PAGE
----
Authorities in Switzerland have launched a criminal investigation into the Rothschild bank for money laundering.
According to Switzerland’s Financial Market Supervisory Authority (FINMA), the Rothschild family failed to reveal the source of assets belonging to various billionaire criminals.
The Swiss regulator claims that the Rothschild Bank is in “serious breach” of “due diligence, reporting and documentation requirements.”
Sputniknews.com reports: The case involving the Rothschild Bank was one of seven enforcement proceedings launched by the FINMA against 1MDB amid suspicions of a serious breach of Swiss banking laws.
In the case of Rothschild, the FINMA accused the bank of not only establishing business dealings with dubious customers suspected of money laundering activities, but “considerably expand[ing]” their business dealings with them and reporting suspicions “only after a substantial delay,” thereby breaching the bank’s reporting requirements. Rothschild Bank AG was also said to have “failed to adequately document” high-risk transactions.
The regulator has appointed an audit agent to oversee an internal overhaul of the bank’s business practices. A Rothschild spokesperson told Reuters that the bank regretted the breaches and said that it was “constantly” strengthening its procedures “to identify and combat the increasingly sophisticated financial crime faced in the industry.”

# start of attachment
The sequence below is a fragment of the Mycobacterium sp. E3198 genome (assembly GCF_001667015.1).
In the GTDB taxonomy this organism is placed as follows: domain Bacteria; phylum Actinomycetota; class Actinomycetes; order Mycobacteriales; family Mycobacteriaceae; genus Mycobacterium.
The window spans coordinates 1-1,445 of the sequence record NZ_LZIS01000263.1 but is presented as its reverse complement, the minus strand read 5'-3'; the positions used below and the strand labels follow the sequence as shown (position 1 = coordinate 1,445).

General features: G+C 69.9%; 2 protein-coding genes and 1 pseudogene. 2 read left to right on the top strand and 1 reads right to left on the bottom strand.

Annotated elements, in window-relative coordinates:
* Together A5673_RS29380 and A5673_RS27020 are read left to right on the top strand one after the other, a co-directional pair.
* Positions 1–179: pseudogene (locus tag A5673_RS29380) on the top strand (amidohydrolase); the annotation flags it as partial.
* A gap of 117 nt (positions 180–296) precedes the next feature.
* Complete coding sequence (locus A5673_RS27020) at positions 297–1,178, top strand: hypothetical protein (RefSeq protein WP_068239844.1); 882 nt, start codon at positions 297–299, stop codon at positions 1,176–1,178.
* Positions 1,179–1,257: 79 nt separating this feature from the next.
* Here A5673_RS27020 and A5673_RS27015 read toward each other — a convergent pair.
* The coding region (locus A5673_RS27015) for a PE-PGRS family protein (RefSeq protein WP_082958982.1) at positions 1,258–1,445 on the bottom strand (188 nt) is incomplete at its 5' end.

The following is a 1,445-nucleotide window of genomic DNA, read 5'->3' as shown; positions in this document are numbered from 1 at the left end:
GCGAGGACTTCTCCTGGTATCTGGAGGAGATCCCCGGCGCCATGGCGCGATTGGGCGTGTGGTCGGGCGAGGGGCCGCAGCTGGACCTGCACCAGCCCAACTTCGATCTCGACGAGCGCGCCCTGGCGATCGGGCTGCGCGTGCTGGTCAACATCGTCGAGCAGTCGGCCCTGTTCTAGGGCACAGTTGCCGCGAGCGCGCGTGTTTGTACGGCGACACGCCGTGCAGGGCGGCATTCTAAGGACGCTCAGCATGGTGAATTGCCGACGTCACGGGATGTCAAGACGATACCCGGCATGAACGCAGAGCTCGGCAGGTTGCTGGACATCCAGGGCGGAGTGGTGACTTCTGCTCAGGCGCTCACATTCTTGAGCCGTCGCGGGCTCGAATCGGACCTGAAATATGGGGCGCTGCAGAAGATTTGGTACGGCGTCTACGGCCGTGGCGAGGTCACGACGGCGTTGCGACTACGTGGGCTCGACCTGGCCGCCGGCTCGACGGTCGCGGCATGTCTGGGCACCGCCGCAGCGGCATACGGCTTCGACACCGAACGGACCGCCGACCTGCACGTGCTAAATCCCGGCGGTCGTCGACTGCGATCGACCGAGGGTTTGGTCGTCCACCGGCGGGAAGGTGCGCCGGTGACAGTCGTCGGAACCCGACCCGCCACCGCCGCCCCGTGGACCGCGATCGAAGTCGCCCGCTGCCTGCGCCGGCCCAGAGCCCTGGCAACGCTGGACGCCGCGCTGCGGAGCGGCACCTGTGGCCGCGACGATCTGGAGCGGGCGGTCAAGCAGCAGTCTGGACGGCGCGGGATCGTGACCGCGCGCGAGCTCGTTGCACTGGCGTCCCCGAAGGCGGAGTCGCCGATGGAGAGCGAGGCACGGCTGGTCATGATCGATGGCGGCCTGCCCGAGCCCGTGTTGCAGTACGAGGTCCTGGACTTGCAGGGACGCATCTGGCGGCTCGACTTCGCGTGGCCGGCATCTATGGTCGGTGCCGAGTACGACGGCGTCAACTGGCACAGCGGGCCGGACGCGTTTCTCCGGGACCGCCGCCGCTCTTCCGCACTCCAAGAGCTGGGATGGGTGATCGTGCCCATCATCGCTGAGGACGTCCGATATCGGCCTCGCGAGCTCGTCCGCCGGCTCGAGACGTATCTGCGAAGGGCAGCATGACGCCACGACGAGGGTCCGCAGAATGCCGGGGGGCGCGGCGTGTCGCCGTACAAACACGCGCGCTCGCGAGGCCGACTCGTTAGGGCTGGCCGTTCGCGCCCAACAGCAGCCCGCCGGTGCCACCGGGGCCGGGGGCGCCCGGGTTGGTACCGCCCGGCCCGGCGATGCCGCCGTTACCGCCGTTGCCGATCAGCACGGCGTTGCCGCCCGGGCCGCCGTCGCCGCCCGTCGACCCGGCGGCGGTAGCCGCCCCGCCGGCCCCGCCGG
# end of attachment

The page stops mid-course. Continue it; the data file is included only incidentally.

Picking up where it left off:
1MBD became the center of a financial scandal involving billions of dollars in 2011 after authorities started an investigation into alleged illegal practices. The FBI joined the case in 2015, with investigators from Hong Kong, Singapore, Luxembourg, the UAE, the Seychelles and Australia also involved. The 1MBD scandal saw vast sums of money siphoned from Malaysia’s sovereign wealth fund into the hands of corrupt officials. The scandal led to the arrest of former Malaysian Prime Minister Najib Razak earlier this year. Najib was charged with criminal breach of trust and abuse of funds in connection with the affair.
Switzerland’s attorney general is engaged in a criminal probe of two other Swiss banks, as well as six individuals. Several other banks have been reprimanded.